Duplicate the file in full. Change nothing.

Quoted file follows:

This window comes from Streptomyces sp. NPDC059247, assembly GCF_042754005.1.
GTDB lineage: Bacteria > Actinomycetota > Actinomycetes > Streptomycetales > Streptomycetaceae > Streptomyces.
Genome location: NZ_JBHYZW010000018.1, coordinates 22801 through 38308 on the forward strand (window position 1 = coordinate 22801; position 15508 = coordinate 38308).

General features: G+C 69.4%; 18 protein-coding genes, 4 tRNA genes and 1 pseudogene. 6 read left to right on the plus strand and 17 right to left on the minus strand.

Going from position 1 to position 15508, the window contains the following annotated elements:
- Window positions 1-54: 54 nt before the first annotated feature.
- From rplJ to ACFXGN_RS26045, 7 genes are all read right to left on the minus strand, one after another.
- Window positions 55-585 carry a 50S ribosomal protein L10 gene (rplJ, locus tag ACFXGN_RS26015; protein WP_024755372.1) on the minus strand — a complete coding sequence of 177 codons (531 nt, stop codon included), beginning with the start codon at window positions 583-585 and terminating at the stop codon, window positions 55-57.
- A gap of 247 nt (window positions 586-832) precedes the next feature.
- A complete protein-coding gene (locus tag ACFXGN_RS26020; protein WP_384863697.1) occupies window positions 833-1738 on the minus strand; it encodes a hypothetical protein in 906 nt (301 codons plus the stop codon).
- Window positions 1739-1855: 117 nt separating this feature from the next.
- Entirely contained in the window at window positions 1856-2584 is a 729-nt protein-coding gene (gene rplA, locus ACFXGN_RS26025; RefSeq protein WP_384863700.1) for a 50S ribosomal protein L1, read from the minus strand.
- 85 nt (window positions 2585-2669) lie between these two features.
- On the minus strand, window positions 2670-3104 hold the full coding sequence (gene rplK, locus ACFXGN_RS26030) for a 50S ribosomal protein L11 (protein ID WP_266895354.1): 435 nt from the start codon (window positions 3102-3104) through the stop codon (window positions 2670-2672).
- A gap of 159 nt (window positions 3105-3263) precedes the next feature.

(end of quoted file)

This window comes from Streptomyces sp. NPDC059247, assembly GCF_042754005.1.
GTDB lineage: Bacteria > Actinomycetota > Actinomycetes > Streptomycetales > Streptomycetaceae > Streptomyces.
Genome location: NZ_JBHYZW010000018.1, coordinates 22801 through 38308 on the forward strand (window position 1 = coordinate 22801; position 15508 = coordinate 38308).

General features: G+C 69.4%; 18 protein-coding genes, 4 tRNA genes and 1 pseudogene. 6 read left to right on the plus strand and 17 right to left on the minus strand.

Going from position 1 to position 15508, the window contains the following annotated elements:
- Window positions 1-54: 54 nt before the first annotated feature.
- From rplJ to ACFXGN_RS26045, 7 genes are all read right to left on the minus strand, one after another.
- Window positions 55-585 carry a 50S ribosomal protein L10 gene (rplJ, locus tag ACFXGN_RS26015; protein WP_024755372.1) on the minus strand — a complete coding sequence of 177 codons (531 nt, stop codon included), beginning with the start codon at window positions 583-585 and terminating at the stop codon, window positions 55-57.
- A gap of 247 nt (window positions 586-832) precedes the next feature.
- A complete protein-coding gene (locus tag ACFXGN_RS26020; protein WP_384863697.1) occupies window positions 833-1738 on the minus strand; it encodes a hypothetical protein in 906 nt (301 codons plus the stop codon).
- Window positions 1739-1855: 117 nt separating this feature from the next.
- Entirely contained in the window at window positions 1856-2584 is a 729-nt protein-coding gene (gene rplA, locus ACFXGN_RS26025; RefSeq protein WP_384863700.1) for a 50S ribosomal protein L1, read from the minus strand.
- 85 nt (window positions 2585-2669) lie between these two features.
- On the minus strand, window positions 2670-3104 hold the full coding sequence (gene rplK, locus ACFXGN_RS26030) for a 50S ribosomal protein L11 (protein ID WP_266895354.1): 435 nt from the start codon (window positions 3102-3104) through the stop codon (window positions 2670-2672).
- A gap of 159 nt (window positions 3105-3263) precedes the next feature.